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When exercise is abuse?


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11 replies to this topic

#1 of 12 OFFLINE   Eric_L

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Posted June 14 2013 - 10:25 AM

Hi HTF friends. I have a question and I don't know where to pursue it. I live in SW Florida and my son is involved in football at the high school. He tells me that every practice there are kids who exercise to the point of vomiting, dizziness and other bad stuff. It is not always the same kids. I am getting concerned that the coaches are over-doing it. Especially living in one of the hottest and most humid part of the country. I think the coaches are playing a dangerous game with these boys - and my son. (he is very athletic, and participates in track and weightlifting also)My question is - am i overreacting? If not - whom do I go to with my concerns? Of course, this team is a winning team with a long term coach who has lots of community support. I wouldn't expect the principal or even the school board to be very sympathetic. It seems to me though that there has to be some state level guidelines or health standards.

#2 of 12 OFFLINE   Steve Schaffer

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Posted June 14 2013 - 01:35 PM

I don't think you're overreacting.  Perhaps you should research the guidelines/standards.  Then get in touch with other parents who might be concerned--strength in numbers.


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#3 of 12 OFFLINE   schan1269

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Posted June 14 2013 - 02:57 PM

Your state high school athletic board (IHSAA here in Indiana) should have posted guidelines on its website.Start there.

#4 of 12 ONLINE   Mike Frezon

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Posted June 14 2013 - 04:07 PM

Before you do anything...go sit in at some the practices to see for yourself--especially since you are getting the information through the filter that is your son.  You are going to want to see things first-hand before you go talk to anyone.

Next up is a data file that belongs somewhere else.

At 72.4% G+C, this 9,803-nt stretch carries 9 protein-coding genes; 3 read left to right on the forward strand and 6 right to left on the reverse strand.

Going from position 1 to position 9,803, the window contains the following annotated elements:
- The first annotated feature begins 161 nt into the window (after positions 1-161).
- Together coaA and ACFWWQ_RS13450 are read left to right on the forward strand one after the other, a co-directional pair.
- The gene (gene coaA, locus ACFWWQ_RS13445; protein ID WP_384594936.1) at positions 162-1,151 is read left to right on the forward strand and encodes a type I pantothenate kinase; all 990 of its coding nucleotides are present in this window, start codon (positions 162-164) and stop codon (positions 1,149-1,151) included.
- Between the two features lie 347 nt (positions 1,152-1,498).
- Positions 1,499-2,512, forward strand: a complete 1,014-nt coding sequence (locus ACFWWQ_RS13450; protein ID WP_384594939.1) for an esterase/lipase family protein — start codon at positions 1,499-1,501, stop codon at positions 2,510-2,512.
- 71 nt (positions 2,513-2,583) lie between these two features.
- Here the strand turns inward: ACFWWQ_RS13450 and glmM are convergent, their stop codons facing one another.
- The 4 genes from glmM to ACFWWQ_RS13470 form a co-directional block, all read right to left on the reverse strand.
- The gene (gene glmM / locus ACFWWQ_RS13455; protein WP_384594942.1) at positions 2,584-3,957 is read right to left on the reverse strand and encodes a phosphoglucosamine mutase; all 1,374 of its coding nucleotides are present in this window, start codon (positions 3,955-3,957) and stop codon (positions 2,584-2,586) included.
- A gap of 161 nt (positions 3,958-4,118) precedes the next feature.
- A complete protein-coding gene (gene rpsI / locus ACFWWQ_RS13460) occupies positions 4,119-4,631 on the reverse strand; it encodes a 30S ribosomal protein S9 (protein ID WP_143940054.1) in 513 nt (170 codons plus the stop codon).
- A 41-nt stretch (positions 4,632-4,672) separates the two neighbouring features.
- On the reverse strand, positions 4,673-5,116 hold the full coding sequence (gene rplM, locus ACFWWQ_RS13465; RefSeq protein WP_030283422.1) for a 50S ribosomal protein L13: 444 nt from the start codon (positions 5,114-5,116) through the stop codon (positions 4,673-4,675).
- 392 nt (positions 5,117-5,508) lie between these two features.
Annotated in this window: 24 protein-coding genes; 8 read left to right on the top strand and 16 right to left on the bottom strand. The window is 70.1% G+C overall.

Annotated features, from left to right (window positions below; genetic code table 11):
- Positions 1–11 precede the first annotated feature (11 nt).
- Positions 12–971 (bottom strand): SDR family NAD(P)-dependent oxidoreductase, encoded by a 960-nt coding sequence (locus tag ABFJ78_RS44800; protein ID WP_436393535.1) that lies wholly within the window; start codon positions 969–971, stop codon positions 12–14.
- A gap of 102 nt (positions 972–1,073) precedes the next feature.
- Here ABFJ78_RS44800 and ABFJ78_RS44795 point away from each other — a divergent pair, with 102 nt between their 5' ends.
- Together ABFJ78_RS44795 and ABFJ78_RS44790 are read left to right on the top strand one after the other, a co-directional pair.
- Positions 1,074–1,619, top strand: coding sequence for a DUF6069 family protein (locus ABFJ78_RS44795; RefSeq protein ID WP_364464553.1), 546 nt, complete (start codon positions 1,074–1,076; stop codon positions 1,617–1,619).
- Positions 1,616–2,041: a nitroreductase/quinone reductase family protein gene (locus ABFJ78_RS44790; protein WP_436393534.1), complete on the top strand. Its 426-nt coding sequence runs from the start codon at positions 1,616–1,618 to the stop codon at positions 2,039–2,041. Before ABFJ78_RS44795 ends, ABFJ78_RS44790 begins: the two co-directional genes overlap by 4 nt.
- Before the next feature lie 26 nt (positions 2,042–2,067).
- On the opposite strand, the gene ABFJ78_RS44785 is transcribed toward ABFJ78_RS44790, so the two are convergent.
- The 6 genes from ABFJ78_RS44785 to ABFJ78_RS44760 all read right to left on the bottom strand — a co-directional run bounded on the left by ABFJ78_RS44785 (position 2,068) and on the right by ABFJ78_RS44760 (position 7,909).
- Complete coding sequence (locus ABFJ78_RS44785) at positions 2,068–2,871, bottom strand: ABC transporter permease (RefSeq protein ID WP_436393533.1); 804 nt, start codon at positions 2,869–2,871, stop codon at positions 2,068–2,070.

You could also ask your pediatrician what he/she thinks.  They might also have immediate access to what the schools should/should not be doing.

 

Good luck.  Report back. 


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#5 of 12 OFFLINE   schan1269

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Posted June 14 2013 - 05:06 PM

Most high schools here in Indiana don't allow parents at practices of any sport. It is a crackdown on "parental bullying".

#6 of 12 ONLINE   Mike Frezon

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Posted June 14 2013 - 06:04 PM

Most high schools here in Indiana don't allow parents at practices of any sport. It is a crackdown on "parental bullying".

 

I've never heard anything of the sort here in New York State.

 

HERE is a link to the NYSPHSAA rules governing high school athletics.  The rules for football practices are on page 7.


There's Jessie the yodeling cowgirl. Bullseye, he's Woody's horse. Pete the old prospector. And, Woody, the man himself.Of course, it's time for Woody's RoundUp. He's the very best! He's the rootinest, tootinest cowboy in the wild, wild west!


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#7 of 12 OFFLINE   Jay H

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Posted June 15 2013 - 03:56 AM

Well, abuse might be what do the coaches do afterwards? Vomiting can be very dehydrating or might be something worse so I would think the coaches need to remind the players to rehydrate with waters and electrolytes and stuff afterwards..   I don't necessarily think it would be abusive unless they are not treated properly afterwards. 

 

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#8 of 12 OFFLINE   Eric_L

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Posted June 16 2013 - 07:02 AM

Thanks everyone for your input.